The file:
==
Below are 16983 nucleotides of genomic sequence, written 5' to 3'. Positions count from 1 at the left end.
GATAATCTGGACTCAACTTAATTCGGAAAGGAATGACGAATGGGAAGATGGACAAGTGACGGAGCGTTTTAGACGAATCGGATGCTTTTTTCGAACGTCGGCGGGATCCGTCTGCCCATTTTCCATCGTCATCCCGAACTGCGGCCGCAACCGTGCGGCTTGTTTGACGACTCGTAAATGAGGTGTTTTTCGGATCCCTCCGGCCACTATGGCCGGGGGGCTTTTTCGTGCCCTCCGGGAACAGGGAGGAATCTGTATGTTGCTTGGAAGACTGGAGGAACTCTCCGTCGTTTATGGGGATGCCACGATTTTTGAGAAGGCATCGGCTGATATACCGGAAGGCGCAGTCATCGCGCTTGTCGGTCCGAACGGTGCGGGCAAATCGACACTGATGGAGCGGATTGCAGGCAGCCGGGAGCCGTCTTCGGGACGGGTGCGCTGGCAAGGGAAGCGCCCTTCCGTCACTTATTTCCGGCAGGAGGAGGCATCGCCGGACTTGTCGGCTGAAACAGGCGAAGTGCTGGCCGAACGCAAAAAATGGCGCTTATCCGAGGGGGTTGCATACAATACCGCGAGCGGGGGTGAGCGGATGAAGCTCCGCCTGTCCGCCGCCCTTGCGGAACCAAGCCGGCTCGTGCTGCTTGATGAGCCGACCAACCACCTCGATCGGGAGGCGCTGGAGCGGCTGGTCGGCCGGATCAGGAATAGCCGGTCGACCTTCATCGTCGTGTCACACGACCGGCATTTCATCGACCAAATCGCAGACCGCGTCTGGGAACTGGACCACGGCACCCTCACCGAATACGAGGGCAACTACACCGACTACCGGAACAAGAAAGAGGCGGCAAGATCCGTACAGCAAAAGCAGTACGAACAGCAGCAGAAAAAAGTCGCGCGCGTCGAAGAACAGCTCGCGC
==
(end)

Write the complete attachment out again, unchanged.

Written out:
Below are 16983 nucleotides of genomic sequence, written 5' to 3'. Positions count from 1 at the left end.
GATAATCTGGACTCAACTTAATTCGGAAAGGAATGACGAATGGGAAGATGGACAAGTGACGGAGCGTTTTAGACGAATCGGATGCTTTTTTCGAACGTCGGCGGGATCCGTCTGCCCATTTTCCATCGTCATCCCGAACTGCGGCCGCAACCGTGCGGCTTGTTTGACGACTCGTAAATGAGGTGTTTTTCGGATCCCTCCGGCCACTATGGCCGGGGGGCTTTTTCGTGCCCTCCGGGAACAGGGAGGAATCTGTATGTTGCTTGGAAGACTGGAGGAACTCTCCGTCGTTTATGGGGATGCCACGATTTTTGAGAAGGCATCGGCTGATATACCGGAAGGCGCAGTCATCGCGCTTGTCGGTCCGAACGGTGCGGGCAAATCGACACTGATGGAGCGGATTGCAGGCAGCCGGGAGCCGTCTTCGGGACGGGTGCGCTGGCAAGGGAAGCGCCCTTCCGTCACTTATTTCCGGCAGGAGGAGGCATCGCCGGACTTGTCGGCTGAAACAGGCGAAGTGCTGGCCGAACGCAAAAAATGGCGCTTATCCGAGGGGGTTGCATACAATACCGCGAGCGGGGGTGAGCGGATGAAGCTCCGCCTGTCCGCCGCCCTTGCGGAACCAAGCCGGCTCGTGCTGCTTGATGAGCCGACCAACCACCTCGATCGGGAGGCGCTGGAGCGGCTGGTCGGCCGGATCAGGAATAGCCGGTCGACCTTCATCGTCGTGTCACACGACCGGCATTTCATCGACCAAATCGCAGACCGCGTCTGGGAACTGGACCACGGCACCCTCACCGAATACGAGGGCAACTACACCGACTACCGGAACAAGAAAGAGGCGGCAAGATCCGTACAGCAAAAGCAGTACGAACAGCAGCAGAAAAAAGTCGCGCGCGTCGAAGAACAGCTCGCGC